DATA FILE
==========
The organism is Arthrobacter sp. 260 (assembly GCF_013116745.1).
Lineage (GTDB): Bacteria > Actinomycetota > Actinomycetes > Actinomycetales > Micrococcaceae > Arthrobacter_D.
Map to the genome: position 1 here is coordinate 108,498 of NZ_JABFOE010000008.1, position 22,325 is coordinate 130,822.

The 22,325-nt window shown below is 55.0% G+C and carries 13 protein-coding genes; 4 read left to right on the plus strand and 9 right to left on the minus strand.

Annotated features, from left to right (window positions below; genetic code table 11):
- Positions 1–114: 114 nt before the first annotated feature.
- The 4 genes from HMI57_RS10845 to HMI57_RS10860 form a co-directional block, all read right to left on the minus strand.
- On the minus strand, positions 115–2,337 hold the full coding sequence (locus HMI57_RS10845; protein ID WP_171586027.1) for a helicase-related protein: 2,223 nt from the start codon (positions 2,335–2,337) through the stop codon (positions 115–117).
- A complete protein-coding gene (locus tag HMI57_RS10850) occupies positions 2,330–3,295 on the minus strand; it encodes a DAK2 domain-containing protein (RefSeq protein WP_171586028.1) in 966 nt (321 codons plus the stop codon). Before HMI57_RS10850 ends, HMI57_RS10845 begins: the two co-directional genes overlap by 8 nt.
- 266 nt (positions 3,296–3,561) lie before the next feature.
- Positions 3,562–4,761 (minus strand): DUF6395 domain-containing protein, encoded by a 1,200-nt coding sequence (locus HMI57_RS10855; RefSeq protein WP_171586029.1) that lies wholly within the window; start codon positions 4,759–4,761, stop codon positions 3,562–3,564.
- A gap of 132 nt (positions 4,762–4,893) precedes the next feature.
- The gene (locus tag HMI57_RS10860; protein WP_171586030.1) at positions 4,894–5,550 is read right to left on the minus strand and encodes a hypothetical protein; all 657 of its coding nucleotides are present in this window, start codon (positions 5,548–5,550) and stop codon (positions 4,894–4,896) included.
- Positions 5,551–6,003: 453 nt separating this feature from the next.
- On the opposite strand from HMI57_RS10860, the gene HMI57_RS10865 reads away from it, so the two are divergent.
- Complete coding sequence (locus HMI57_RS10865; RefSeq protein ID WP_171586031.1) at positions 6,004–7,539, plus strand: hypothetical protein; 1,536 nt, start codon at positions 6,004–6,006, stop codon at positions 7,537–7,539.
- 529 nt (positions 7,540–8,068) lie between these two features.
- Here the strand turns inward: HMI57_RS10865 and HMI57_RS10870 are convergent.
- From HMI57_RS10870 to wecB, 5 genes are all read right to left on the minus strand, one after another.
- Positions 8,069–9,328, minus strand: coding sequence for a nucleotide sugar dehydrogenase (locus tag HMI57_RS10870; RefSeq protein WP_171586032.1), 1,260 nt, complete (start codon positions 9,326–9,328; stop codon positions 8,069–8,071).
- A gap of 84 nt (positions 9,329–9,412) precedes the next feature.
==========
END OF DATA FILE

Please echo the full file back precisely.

The organism is Arthrobacter sp. 260 (assembly GCF_013116745.1).
Lineage (GTDB): Bacteria > Actinomycetota > Actinomycetes > Actinomycetales > Micrococcaceae > Arthrobacter_D.
Map to the genome: position 1 here is coordinate 108,498 of NZ_JABFOE010000008.1, position 22,325 is coordinate 130,822.

The 22,325-nt window shown below is 55.0% G+C and carries 13 protein-coding genes; 4 read left to right on the plus strand and 9 right to left on the minus strand.

Annotated features, from left to right (window positions below; genetic code table 11):
- Positions 1–114: 114 nt before the first annotated feature.
- The 4 genes from HMI57_RS10845 to HMI57_RS10860 form a co-directional block, all read right to left on the minus strand.
- On the minus strand, positions 115–2,337 hold the full coding sequence (locus HMI57_RS10845; protein ID WP_171586027.1) for a helicase-related protein: 2,223 nt from the start codon (positions 2,335–2,337) through the stop codon (positions 115–117).
- A complete protein-coding gene (locus tag HMI57_RS10850) occupies positions 2,330–3,295 on the minus strand; it encodes a DAK2 domain-containing protein (RefSeq protein WP_171586028.1) in 966 nt (321 codons plus the stop codon). Before HMI57_RS10850 ends, HMI57_RS10845 begins: the two co-directional genes overlap by 8 nt.
- 266 nt (positions 3,296–3,561) lie before the next feature.
- Positions 3,562–4,761 (minus strand): DUF6395 domain-containing protein, encoded by a 1,200-nt coding sequence (locus HMI57_RS10855; RefSeq protein WP_171586029.1) that lies wholly within the window; start codon positions 4,759–4,761, stop codon positions 3,562–3,564.
- A gap of 132 nt (positions 4,762–4,893) precedes the next feature.
- The gene (locus tag HMI57_RS10860; protein WP_171586030.1) at positions 4,894–5,550 is read right to left on the minus strand and encodes a hypothetical protein; all 657 of its coding nucleotides are present in this window, start codon (positions 5,548–5,550) and stop codon (positions 4,894–4,896) included.
- Positions 5,551–6,003: 453 nt separating this feature from the next.
- On the opposite strand from HMI57_RS10860, the gene HMI57_RS10865 reads away from it, so the two are divergent.
- Complete coding sequence (locus HMI57_RS10865; RefSeq protein ID WP_171586031.1) at positions 6,004–7,539, plus strand: hypothetical protein; 1,536 nt, start codon at positions 6,004–6,006, stop codon at positions 7,537–7,539.
- 529 nt (positions 7,540–8,068) lie between these two features.
- Here the strand turns inward: HMI57_RS10865 and HMI57_RS10870 are convergent.
- From HMI57_RS10870 to wecB, 5 genes are all read right to left on the minus strand, one after another.
- Positions 8,069–9,328, minus strand: coding sequence for a nucleotide sugar dehydrogenase (locus tag HMI57_RS10870; RefSeq protein WP_171586032.1), 1,260 nt, complete (start codon positions 9,326–9,328; stop codon positions 8,069–8,071).
- A gap of 84 nt (positions 9,329–9,412) precedes the next feature.